Intro to Networked Collaboration

Networked collaboration in education

As an educator (as well as a student in this class), I agree very much to the excitement about the use of blogs and wikis in classroom and project settings like they were described in last week’s readings: Educators Flock To Blogging, “Wiki becomes textbook in Boston College classroom” and so on.

I have some annotation though, or want to add some personal experience:

I used a blog in highschool art classes (grades 9-12) in Austria, in some non-institutional art projects with girls as well as women, and I always tried to use it as an additional (to classroom or projectroom) discussion, communication, documentation, shared network space … tool. Although usually many were curious about new technology in the beginning, it would later be used only by a few kids or adults in such a way that they could profit from it: share their ideas, exhibit and show their photo/video/art work to a public, hand in assignments and make them visible to the class, coment etc.

The majority of ‘kids’ and young adults usually dismissed or tried to ‘ignore’ the project as much as they could: out of fear to make their thoughts/essays public (to a class or even bigger audience); only having restricted internet or computer access (which included limited school library hours); having harder ‘software learning times’ that we might think; or being biased towards technology in general (although most of them liked working with video and digital photography). Teaching art in a NYC highschool some years ago, I just remember the same, or even worse problems, trying to get equipment to experiment with new technology at least in the classroom, let alone to ask for technical resources for the kids.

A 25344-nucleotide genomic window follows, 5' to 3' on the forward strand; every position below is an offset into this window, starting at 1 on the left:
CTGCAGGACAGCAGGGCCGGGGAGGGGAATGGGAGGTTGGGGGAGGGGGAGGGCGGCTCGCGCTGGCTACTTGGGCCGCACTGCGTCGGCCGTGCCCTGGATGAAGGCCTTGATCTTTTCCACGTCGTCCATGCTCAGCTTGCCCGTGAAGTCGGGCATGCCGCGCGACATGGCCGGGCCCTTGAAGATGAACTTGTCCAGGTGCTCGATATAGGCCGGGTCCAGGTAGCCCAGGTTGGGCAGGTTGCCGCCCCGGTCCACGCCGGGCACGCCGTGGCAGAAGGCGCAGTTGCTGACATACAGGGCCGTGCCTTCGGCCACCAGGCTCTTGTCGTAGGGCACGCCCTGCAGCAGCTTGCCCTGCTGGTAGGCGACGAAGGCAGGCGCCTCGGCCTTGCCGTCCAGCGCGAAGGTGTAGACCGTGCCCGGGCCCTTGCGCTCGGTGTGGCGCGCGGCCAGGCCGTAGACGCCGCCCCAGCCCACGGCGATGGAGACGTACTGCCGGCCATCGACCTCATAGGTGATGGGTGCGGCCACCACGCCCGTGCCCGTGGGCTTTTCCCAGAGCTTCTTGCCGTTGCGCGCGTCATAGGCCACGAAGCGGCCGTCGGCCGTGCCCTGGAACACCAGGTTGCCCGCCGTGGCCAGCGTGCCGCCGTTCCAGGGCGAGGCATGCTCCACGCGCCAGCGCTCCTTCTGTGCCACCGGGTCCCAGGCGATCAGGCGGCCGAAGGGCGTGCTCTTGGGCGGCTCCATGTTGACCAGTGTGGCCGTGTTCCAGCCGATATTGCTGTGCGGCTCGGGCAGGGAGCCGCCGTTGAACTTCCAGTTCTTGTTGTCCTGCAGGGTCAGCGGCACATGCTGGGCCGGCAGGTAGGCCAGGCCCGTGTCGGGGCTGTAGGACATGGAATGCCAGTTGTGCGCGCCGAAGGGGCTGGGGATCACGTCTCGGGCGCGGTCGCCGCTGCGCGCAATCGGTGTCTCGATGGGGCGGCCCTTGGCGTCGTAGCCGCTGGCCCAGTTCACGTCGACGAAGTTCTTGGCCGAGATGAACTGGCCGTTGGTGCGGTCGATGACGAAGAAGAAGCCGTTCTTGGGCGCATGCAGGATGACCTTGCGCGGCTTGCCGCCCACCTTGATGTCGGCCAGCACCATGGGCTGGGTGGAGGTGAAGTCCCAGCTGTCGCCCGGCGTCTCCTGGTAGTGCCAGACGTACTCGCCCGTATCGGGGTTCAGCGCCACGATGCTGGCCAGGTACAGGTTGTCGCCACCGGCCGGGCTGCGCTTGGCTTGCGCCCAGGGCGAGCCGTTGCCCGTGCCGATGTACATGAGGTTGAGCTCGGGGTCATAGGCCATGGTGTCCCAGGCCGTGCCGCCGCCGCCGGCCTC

We know that the main interest of youth in social media is ‘Identity formation and role-seeking’  (Danah Boyd “Incantations for Muggles” essay) – most of them like using the internet for fun stuff – but not for work stuff (that was somehow my experience). Still, I was and am disappointed about how social networks did NOT form so well in those contexts.

Some critique on myself and ideas for next projects already include: putting the creation and ‘feeding’ of a blog even more into the center of a class or course or project. Making even more time and extra space (and try to provide extra equipment, uff) for media networking. And hope that more and more people of all social backgrounds will have serious internet and computer access at least through their schools in the near future (The One Laptop Per Child initiative would probably not only make sense in developing countries: http://laptop.org/)

Just wanted to share my experience and see if there’s some more ideas or experiences out there …

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November 2, 2008 - Posted by | education

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